For many people eager to climb the housing ladder but hindered by a less-than-favourable financial situation, there’s the thoroughly tried-and-tested option of purchasing a run-down property for a relatively low price before having it renovated. This is one reason why, if you work in the home renovation industry, you are unlikely to be short of business soon. However, there are particular laws to take account of when you are about to start a home renovation project.
Building Regulations 2010
Before you even embark on a renovation project, there are certain permissions that you might need – and these are outlined on the Homebuilding & Renovating website. They include Building Regulations approval, which is necessary for almost all building projects – regardless of whether they need planning approval as well. Building Regulations are largely objective and concern the build’s structural aspects. Meet those regulations, and approval will be granted. This means that, in a lot of circumstances, making sure that you reach the requirements should be a straightforward procedure.
Party Wall Act 1996
This piece of legislation intends to prevent building work undermining the structural strength of shared walls or neighbouring homes, not to mention avert and resolve neighbourly disputes which could come about. Under this Act, you must provide Notice if you will excavate for fresh foundations deeper than the neighbours’ home’s foundations, within three metres of the boundary shared with the neighbour, or within six metres should a 45° be set to form between the bottom of your fresh foundations and the neighbour’s.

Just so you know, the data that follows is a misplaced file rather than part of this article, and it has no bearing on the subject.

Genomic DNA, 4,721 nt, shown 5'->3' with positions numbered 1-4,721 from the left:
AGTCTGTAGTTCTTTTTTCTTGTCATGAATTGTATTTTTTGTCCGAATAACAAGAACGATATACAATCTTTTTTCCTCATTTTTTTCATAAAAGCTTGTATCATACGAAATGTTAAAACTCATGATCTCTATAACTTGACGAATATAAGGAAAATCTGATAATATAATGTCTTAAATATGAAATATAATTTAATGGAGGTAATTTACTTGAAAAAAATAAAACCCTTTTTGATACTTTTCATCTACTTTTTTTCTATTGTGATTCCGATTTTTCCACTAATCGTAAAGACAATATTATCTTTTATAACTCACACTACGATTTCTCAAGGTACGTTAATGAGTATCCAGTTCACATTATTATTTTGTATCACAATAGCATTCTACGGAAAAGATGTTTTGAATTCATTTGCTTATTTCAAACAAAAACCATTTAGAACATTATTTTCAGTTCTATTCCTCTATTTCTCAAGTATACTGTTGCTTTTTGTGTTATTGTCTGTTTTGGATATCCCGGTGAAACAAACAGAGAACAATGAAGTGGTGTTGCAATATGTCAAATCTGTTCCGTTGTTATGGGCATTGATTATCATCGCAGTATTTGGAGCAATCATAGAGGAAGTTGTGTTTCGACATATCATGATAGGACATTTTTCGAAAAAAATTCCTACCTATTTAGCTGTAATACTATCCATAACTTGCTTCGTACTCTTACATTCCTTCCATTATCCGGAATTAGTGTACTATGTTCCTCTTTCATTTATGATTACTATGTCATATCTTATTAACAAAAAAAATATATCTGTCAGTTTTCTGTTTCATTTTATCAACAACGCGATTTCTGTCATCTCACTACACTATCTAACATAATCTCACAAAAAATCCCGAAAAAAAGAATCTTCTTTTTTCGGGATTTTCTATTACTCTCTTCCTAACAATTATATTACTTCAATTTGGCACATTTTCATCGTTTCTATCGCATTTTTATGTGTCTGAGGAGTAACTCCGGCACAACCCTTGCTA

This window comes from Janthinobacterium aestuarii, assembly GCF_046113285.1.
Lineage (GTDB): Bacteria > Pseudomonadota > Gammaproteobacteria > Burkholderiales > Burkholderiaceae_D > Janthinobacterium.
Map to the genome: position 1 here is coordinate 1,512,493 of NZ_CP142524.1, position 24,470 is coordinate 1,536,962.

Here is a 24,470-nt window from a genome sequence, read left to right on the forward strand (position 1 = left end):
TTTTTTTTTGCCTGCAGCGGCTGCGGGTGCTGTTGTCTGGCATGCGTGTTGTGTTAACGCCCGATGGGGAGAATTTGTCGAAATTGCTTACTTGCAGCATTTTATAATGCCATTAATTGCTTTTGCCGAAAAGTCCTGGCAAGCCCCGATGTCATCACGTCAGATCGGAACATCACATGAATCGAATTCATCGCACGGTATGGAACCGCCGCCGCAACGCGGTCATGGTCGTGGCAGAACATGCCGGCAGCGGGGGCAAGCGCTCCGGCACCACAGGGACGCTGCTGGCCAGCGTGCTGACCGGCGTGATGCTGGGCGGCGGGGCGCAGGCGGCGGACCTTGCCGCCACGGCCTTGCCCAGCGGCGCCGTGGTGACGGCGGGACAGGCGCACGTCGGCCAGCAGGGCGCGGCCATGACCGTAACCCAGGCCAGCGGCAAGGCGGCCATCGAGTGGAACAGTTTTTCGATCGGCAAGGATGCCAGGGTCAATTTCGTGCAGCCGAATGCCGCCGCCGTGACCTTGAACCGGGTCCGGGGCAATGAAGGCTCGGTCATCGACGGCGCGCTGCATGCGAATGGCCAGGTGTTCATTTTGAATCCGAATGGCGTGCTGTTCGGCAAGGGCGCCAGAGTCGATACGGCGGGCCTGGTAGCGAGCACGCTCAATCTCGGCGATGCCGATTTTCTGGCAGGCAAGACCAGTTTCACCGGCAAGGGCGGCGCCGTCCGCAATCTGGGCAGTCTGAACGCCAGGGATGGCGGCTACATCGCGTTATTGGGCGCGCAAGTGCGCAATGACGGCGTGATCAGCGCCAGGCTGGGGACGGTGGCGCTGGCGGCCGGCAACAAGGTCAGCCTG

Town and Country Planning Act 1971
If it’s a listed structure that you want to renovate, you will have to tread carefully; renovating it will be slightly more complicated than doing the same to a non-listed building. That’s because, in many cases, you are obliged to properly preserve historical features of a listed building. Should a local authority decide that the structure isn’t being properly preserved, it could serve a “repairs notice” under the Town and Country Planning Act 1971. Should you not comply with this, that local authority could then make a compulsory purchase order.
Construction (Design and Management) Regulations 2015
Money is something that you have to think carefully about for a renovation project – and, when you get an accurate cost estimate from our building estimator company My Build Estimate, you can better ensure that you have the money that you will genuinely need. However, resist the urge to financially cut corners if it would mean putting your own safety at risk when you are carrying out renovation work! Look at the Health and Safety Executive’s website, which explains the Construction (Design and Management) Regulations 2015. These regulations set out methods you must follow to protect yourself from harm.
The Town and Country Planning (General Permitted Development) (England) Order 2015
This is an order, as the Planning Portal website explains, which will help you discern which aspects of your work, if any, are eligible for automatically granted planning permission. Types of work which are so eligible are referred to as “permitted development rights”.